front of the active/passive ContainerManager pair? Once one goes
unreachable, fall back to the other.

> Handover time as you say is crucial, but I'd say as it only impacts
> container creation, we could live with, let's say, 5 seconds of
> failover-downtime on this path? What's your experience been on singleton
> failover? How long did it take?
> Seconds in the simplest case, so I think we need to test it in a scaled
> case (100s of cluster nodes), as well as the hard crash case (where not
> downing the node may affect the cluster state).
> On Aug 16, 2018, at 11:01 AM, Tyson Norris <
> <>>
> wrote:
> A couple comments on singleton:
> - use of cluster singleton will introduce a new single point of failure
> - from time of singleton node failure, to single resurrection on a
> different instance, will be an outage from the point of view of any
> ContainerRouter that does not already have a warm+free container to service
> an activation
> - resurrecting the singleton will require transferring or rebuilding the
> state when recovery occurs - in my experience this was tricky, and requires
> replicating the data (which will be slightly stale, but better than
> rebuilding from nothing); I don’t recall the handover delay (to transfer
> singleton to a new akka cluster node) when I tried last, but I think it was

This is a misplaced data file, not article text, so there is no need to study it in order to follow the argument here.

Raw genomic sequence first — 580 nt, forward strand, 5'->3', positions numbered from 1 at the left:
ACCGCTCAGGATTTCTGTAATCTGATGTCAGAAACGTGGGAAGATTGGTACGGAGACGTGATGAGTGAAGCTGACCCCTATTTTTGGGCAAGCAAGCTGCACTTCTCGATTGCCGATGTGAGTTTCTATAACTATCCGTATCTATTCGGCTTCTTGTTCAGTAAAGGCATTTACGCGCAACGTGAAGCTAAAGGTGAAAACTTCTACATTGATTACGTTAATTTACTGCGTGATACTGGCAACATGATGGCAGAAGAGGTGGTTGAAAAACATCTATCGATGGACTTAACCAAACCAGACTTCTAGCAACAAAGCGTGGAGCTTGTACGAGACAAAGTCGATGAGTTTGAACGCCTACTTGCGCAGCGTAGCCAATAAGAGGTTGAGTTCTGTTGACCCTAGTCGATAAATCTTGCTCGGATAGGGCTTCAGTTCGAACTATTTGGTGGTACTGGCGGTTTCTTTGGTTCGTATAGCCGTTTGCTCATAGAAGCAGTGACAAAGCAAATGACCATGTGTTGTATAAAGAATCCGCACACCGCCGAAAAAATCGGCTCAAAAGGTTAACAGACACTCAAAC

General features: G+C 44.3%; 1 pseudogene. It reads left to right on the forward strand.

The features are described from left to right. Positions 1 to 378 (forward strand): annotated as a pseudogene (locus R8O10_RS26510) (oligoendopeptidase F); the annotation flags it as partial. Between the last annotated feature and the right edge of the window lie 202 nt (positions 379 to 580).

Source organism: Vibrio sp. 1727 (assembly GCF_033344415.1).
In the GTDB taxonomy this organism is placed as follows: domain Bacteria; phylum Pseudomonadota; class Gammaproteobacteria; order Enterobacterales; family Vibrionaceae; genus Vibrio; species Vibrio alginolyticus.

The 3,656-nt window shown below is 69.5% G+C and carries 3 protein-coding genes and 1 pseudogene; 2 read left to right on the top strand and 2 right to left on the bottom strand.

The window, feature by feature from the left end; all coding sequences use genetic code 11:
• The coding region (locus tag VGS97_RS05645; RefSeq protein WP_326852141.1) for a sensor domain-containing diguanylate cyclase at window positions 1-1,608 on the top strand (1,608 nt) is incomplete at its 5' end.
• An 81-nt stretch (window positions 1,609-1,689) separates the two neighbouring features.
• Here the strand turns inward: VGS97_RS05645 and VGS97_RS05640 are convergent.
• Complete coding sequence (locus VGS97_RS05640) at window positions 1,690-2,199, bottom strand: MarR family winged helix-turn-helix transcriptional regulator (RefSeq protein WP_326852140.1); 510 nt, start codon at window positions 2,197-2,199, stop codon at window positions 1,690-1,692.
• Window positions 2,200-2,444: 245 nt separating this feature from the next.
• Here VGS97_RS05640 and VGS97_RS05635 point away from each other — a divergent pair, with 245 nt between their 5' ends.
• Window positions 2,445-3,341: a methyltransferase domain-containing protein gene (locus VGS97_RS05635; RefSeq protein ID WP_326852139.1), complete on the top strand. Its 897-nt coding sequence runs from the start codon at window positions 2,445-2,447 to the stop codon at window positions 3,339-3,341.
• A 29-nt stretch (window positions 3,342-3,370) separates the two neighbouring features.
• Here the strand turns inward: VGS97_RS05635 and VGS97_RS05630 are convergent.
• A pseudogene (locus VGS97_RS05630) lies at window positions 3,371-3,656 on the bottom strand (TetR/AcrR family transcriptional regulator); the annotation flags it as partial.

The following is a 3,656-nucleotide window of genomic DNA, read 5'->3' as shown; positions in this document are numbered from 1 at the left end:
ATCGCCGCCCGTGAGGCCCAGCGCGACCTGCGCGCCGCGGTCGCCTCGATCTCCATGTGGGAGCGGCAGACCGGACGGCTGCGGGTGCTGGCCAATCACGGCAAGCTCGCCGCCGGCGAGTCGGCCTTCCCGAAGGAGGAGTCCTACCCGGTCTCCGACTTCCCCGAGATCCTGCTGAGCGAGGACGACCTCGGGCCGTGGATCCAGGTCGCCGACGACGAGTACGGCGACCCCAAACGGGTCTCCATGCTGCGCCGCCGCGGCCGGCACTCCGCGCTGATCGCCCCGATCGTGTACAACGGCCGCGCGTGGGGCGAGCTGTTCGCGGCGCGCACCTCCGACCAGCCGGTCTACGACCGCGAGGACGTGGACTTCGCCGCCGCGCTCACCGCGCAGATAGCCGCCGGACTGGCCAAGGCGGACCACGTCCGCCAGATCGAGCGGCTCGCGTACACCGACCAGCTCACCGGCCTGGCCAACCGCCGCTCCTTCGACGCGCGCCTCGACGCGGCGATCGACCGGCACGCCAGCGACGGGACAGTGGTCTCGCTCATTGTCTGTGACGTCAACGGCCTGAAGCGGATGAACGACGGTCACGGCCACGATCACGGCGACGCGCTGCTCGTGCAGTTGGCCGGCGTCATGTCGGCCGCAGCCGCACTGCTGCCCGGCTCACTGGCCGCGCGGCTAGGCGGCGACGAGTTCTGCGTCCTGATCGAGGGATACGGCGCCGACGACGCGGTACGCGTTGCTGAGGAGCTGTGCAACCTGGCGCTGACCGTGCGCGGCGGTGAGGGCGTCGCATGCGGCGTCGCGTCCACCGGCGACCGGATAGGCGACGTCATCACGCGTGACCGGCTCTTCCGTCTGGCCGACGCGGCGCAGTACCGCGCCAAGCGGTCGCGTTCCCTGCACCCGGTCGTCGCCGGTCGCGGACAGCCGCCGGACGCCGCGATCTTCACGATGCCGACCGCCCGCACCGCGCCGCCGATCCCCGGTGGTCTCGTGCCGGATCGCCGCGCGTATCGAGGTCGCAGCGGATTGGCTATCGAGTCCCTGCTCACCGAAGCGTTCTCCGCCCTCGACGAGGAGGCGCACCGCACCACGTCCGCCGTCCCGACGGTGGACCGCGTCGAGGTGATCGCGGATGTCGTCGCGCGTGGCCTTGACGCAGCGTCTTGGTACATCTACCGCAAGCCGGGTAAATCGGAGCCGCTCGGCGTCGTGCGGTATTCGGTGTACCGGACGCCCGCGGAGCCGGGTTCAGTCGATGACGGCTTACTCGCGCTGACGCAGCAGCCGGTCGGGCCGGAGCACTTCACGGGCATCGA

> not as fast as I hoped it would be.
> I don’t have a great suggestion for the singleton failure case, but
> would like to consider this carefully, and discuss the ramifications (which
> may or may not be tolerable) before pursuing this particular aspect of the
> design.
> On prioritization:
> - if concurrency is enabled for an action, this is another
> prioritization aspect, of sorts - if the action supports concurrency, there
> is no reason (except for destruction coordination…) that it cannot be
> shared across shards. This could be added later, but may be worth
> considering since there is a general reuse problem where a series of
> activations that arrives at different ContainerRouters will create a new
> container in each, while they could be reused (and avoid creating new
> containers) if concurrency is tolerated in that container. This would only
> (ha ha) require changing how container destroy works, where it cannot be
> destroyed until the last ContainerRouter is done with it. And if container
> destruction is coordinated in this way to increase reuse, it would also be
> good to coordinate construction (don’t concurrently construct the same
> container for multiple containerRouters IFF a single container would enable
> concurrent activations once it is created). I’m not sure if others are
> desiring this level of container reuse, but if so, it would be worth
> considering these aspects (sharding/isolation vs sharing/coordination) as
> part of any redesign.
> Yes, I can see where you're heading here. I think this can be generalized:
> Assume intra-container concurrency C and number of ContainerRouters R.
> If C > R: Shard the "slots" on this container evenly across R. The
> container can only be destroyed after you receive R acknowledgements of
> doing so.
> If C < R: Hand out 1 slot to C Routers, point the remaining Routers to the
> ones that got slots.
> Yes, mostly - I think there is also a case where destruction message is